Never Let Me Go, Mark Romanek’s second feature after the chilling One Hour Photo, is bleak, beautiful, and devastating, three dissonant descriptions living in harmony with the film’s mood and powerful message.
A title card establishes a parallel reality where, in 1967, advancements in science have made it possible for humans to live well past a century. But the science fiction angle takes a backseat to the human condition, merely setting the stage for an intriguing discussion on identity and personal purpose.
The first act centers on three children of Hailsham, a strictly-structured boarding institution for “special” students who are scrutinized regularly by doctors and monitored electronically like cattle. A staff of stern-faced “guardians” presides over the children, not educating them so much as conditioning them mentally and physically for an unknown task. Their playtime is enclosed and isolated from the outside world by low walls reinforced by more lies.
Juvenile dopplegangers interact within their pre-approved boundaries and stand in for the film’s ensemble, at first, as Tommy (Andrew Garfield), a hot-tempered adolescent with an artful gift; Ruth (Keira Knightley), a precocious, manipulative child; and Kathy H. (Carey Mulligan), their consistently resilient companion and the nostalgic, soft-spoken narrator.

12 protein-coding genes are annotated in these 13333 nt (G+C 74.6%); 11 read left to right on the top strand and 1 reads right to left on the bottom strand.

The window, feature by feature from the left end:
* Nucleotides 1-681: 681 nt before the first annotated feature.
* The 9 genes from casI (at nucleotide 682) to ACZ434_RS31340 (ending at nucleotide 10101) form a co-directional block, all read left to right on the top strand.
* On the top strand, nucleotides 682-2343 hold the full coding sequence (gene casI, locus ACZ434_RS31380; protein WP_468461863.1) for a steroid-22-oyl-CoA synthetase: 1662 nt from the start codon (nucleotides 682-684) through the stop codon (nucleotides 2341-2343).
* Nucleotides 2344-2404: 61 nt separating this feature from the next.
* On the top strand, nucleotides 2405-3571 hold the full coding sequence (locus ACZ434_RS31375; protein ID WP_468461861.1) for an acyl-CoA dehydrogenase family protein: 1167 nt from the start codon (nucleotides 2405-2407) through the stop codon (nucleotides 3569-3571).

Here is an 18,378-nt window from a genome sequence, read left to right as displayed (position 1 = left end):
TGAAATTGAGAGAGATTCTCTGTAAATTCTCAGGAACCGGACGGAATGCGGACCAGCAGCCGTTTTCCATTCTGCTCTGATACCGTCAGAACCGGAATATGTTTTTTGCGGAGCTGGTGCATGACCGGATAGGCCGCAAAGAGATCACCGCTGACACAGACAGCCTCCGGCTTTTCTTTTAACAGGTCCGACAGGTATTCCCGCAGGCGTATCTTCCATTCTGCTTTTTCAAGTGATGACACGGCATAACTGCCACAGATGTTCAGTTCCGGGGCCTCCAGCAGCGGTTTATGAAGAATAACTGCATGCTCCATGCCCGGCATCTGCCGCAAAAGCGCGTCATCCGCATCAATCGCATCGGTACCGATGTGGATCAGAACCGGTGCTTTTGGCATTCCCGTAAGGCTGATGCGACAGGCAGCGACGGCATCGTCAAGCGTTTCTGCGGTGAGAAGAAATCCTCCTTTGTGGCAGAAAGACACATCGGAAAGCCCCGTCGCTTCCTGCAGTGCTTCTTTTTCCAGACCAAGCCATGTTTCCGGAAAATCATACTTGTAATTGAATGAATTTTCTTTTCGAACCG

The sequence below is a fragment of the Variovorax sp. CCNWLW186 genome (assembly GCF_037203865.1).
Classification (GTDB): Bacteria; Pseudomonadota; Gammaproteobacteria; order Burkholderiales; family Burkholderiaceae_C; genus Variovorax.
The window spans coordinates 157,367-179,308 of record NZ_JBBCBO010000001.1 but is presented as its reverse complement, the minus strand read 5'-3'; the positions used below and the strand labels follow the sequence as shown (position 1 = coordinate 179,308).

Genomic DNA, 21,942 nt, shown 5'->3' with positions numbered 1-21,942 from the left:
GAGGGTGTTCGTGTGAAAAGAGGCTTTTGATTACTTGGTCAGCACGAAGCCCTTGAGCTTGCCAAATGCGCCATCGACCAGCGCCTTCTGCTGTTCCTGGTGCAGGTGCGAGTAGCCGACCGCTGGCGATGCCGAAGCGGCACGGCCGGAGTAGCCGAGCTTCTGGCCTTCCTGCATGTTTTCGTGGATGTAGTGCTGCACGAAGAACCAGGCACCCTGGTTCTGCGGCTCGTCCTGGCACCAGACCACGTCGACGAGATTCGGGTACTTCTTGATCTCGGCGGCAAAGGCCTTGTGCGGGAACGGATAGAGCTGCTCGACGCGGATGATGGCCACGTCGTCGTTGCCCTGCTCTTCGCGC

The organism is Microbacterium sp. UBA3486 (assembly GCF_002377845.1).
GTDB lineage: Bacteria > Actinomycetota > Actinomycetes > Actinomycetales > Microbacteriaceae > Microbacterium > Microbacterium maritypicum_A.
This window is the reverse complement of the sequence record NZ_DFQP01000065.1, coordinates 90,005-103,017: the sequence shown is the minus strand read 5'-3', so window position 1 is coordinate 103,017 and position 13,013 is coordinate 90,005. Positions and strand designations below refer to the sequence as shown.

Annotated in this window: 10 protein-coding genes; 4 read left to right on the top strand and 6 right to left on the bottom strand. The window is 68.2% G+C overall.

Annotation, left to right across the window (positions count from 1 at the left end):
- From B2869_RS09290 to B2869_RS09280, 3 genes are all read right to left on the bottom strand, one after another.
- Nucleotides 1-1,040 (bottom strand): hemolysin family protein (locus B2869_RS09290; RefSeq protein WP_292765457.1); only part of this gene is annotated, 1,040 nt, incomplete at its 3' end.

Before she’s promptly fired for over-sharing, as I’m about to, a sympathetic guardian (Sally Hawkins), with sadness in her eyes, breaks the news of their destiny. They are clones, or human carbon copies, meant as organ factories to cure the ailments of ordinary humans. Hailsham is simply an experiment to determine their humanity and the ethics of society’s “advancements,” and one that was abandoned in lieu of “battery farms.”
Without parents or family, in the traditional sense, the trio clings together for affection, eventually forming a more conventional love triangle. Docile, thoroughly conditioned, and with pride in their purpose, fleeing the callous system never occurs to them, even when they find themselves peering in on the outside world at a nearby travel agency. They wander sun-drenched landscapes and lush, picturesque environments teeming with life, a cruel reminder that existence grows on, before they “complete” in lonely operating rooms.
Carey Mulligan is inspired casting, matching her breakthrough performance in An Education with a similar graceful poise and careful delicacy, and Garfield is spectacular, a lanky bundle of sensitivity, meekness, and futile frustration.
Adapted from Kazuo Ishiguro’s 2005 novel, Alex Garland’s script and Romanek’s fantastic film capture the Japanese sense of duty and infuse British sensibilities in crafting a muted, sustainable mood. Romanek retains the book’s three part structure, but the film begins near the end, picking up the rest through flashbacks, as Tommy is wheeled in for his final donation, a heart-wrenching message of inevitability that carries more emotional weight on its second offering. Its subtle parallels to broken health, class and education systems, and its ruminating, deliberate pace may not be accessible to some, but the thoughtful, restrained Never Let Me Go is capable of connecting on a deeper level than most by holding up a mirror to the human condition and one’s personal sense of meaning.
4.5 out of 5.